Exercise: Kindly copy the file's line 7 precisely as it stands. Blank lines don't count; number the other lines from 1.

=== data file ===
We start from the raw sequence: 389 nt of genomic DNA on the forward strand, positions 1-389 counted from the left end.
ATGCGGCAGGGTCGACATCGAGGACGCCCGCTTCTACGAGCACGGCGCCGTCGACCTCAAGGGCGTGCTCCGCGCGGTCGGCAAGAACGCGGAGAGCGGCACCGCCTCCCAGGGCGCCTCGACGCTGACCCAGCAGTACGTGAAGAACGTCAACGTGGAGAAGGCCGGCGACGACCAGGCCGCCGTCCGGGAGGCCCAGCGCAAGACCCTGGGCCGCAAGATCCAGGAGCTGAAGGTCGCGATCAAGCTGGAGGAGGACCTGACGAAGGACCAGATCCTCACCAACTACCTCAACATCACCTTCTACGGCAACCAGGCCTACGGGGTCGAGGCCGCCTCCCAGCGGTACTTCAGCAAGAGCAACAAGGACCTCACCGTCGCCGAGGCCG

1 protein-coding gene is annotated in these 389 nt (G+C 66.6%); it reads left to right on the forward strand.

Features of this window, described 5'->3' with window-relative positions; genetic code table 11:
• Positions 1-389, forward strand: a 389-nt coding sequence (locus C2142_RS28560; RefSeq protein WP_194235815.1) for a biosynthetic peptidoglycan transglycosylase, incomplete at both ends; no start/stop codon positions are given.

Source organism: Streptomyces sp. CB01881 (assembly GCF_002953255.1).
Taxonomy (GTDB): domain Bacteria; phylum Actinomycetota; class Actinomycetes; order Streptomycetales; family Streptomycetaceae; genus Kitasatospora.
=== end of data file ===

Taxonomy (GTDB): domain Bacteria; phylum Actinomycetota; class Actinomycetes; order Streptomycetales; family Streptomycetaceae; genus Kitasatospora.